A man walks past a share prices board in Tokyo on July 6. Tokyo's benchmark stock index dropped 1.65 percent at the start on July 6, the first major market to open after Greeks voted to reject austerity measures demanded by the cash-strapped nation's creditors. (Yoshikazu Tsuno/AFP/Getty Images)

American investors shrugged off worries about Greece’s financial woes Monday with stocks posting modest declines after Greek voters soundly rejected European creditors’ terms for another bailout.

Major indexes closed the day with declines of less than half a percent. The benchmark Standard & Poor’s 500-stock index fell 0.4 percent, while the Dow Jones industrial average and the Nasdaq composite index each fell 0.3 percent.

Market analysts say U.S. investors feel largely protected from Greece’s financial woes, while its troubles have sent jitters through global markets. Still, investors around the world appear to believe that even if Greece is forced out of the euro zone — a “Grexit” — the risk of contagion to other markets and a full-blown financial crisis in the region is limited.

“That hasn’t been the case thus far,” said Adam Burch, a market investment director at U.S. Trust, a wealth management firm owned by Bank of America. “That’s probably why you still see the muted response to what’s going on in Greece.”

Japan’s benchmark Nikkei 225 index closed down 2.1 percent, and there were larger declines in Hong Kong and South Korea: The MSCI index of Asia-Pacific markets excluding Japan dropped 2.8 percent, its biggest daily decline in two years.

But in Europe, declines were more modest. London’s FTSE-100 index closed down 1.4 percent, while Germany’s DAX index was 1.5 percent lower.

The euro was trading at $1.106 Monday afternoon, down from Friday’s $1.111 but well above an earlier low of $1.097. Trading was orderly, as it had been in the run-up to the referendum.

With nearly all of the votes counted late Sunday, “no” had won by a landslide, with 61 percent of the ballots cast, more than nearly anyone had predicted. But with some European officials reacting angrily, the odds of Greece being ejected from the euro zone rose.

“I am going to be the first to put my hand up and say I expected a much more aggressive reaction to a no vote,” Chris Weston, chief market strategist at IG in Melbourne, Australia, said in a daily commentary. “It has to be said that despite markets adopting a definitive risk-aversion feel, the mood has felt quite calm and there is little panic.”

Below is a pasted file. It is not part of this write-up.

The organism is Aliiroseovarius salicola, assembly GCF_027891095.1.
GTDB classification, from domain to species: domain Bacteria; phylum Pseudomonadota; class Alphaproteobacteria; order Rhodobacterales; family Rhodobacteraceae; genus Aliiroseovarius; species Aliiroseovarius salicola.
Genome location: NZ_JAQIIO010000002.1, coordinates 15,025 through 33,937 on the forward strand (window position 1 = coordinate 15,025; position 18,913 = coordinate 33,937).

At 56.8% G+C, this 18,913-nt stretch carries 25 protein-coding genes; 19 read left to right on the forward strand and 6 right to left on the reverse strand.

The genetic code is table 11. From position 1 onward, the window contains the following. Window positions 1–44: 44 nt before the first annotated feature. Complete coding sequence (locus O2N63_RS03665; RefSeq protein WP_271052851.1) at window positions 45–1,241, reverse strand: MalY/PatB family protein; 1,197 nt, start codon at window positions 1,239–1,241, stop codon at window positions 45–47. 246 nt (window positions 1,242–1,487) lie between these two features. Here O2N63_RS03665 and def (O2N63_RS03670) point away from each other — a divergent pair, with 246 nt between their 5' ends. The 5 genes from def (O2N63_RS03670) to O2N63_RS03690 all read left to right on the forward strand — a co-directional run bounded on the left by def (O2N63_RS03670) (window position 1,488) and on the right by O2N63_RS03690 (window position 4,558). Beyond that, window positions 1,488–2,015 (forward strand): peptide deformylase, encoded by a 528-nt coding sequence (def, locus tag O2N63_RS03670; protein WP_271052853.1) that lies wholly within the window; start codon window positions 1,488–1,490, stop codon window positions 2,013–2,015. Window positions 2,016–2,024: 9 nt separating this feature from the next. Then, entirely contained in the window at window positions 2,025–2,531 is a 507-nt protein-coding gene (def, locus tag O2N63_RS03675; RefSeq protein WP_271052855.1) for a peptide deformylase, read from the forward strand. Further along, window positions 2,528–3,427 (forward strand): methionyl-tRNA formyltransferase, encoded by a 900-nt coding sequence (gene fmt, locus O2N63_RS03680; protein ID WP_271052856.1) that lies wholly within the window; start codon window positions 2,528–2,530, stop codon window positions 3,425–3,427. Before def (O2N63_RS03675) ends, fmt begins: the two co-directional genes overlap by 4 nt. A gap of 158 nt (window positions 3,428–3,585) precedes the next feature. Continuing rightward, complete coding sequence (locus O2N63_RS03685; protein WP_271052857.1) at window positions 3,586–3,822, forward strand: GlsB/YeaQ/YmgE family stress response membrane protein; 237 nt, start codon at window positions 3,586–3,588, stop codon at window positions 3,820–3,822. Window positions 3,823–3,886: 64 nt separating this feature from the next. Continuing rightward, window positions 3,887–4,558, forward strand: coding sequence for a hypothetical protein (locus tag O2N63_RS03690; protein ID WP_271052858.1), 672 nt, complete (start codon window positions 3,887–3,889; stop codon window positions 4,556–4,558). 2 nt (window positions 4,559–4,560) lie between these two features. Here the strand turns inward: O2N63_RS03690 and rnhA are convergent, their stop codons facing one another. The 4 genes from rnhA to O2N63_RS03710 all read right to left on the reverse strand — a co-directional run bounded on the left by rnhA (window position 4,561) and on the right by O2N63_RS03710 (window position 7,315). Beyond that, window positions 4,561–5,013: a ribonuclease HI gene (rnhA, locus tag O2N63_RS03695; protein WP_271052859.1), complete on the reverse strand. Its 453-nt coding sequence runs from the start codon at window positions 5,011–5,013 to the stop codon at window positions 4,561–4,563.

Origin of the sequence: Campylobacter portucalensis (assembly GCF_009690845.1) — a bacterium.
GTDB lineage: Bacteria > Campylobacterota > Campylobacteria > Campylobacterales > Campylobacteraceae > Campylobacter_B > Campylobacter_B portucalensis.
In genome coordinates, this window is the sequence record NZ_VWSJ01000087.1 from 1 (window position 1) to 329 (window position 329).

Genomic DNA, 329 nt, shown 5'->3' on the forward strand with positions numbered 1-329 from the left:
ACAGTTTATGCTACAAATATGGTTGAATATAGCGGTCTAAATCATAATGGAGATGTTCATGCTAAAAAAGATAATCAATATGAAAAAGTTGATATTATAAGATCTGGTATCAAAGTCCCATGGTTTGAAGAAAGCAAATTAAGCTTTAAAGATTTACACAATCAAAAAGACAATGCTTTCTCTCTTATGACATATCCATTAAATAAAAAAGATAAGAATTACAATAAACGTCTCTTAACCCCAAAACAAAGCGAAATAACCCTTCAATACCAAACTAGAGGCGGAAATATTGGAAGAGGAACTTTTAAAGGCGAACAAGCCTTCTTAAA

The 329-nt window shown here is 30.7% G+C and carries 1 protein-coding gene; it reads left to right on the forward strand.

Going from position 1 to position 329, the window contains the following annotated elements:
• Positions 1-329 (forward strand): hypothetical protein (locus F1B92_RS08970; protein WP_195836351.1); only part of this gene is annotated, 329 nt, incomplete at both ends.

Konstantinos Venetis, an economist at Lombard Street Research in London, said the vote had conferred democratic legitimacy on the Greek government’s negotiating tactics but would nevertheless raise the chances of a Greek exit from the euro. Even if that happens, much still depends on how it is achieved, he said.

“July 20 is the new ‘D-day,’ as failure by Greece to honor a 3.5 billion [euro] bond payment to the ECB will effectively make default formal,” he wrote in a commentary. The knock-on effects on the banking system would force “the gates of Grexit wide open.”

As is usual in times of uncertainty, investors headed for havens, including U.S. Treasurys and German government bonds, or bunds, while oil prices slipped partly on expectations that global growth would be affected by the turmoil in Europe.

Greeks overwhelmingly voted against a strict bailout package proposed by the E.U. Here is how that affects Greece and the United States. (The Washington Post)

The yield on the benchmark 10-year U.S. Treasury bond fell 10 basis points (0.1 percent) from Thursday, to 2.29 percent, while bund yields dropped by five basis points. Investors sold bonds issued by Italy, Spain and Portugal on fears that these weaker economies might suffer some contagion in terms of market confidence. Yields there rose between five and eight basis points.

Traders are also watching to see if the European Central Bank (ECB) steps in to add liquidity to markets in general and to Greek banks in particular.

“A lot depends now on what the ECB does with liquidity support for the Greek banks,” Antonin Jullier, head of equity trading strategy at Citi, told Reuters. “The ECB has the capacity to limit the spread of contagion.”

Following the Greek vote, calls mounted in Berlin to eject Greece from Europe’s monetary union, a move that would be a massive political setback to the continent’s ambitious plans of ever-closer unity. It could also raise questions about whether other European nations are safe within the euro zone in the longer term.

The European Council announced late Sunday that the continent’s leaders would convene an emergency summit Tuesday to discuss Greece. Finance ministers will also gather.

Denyer reported from Beijing.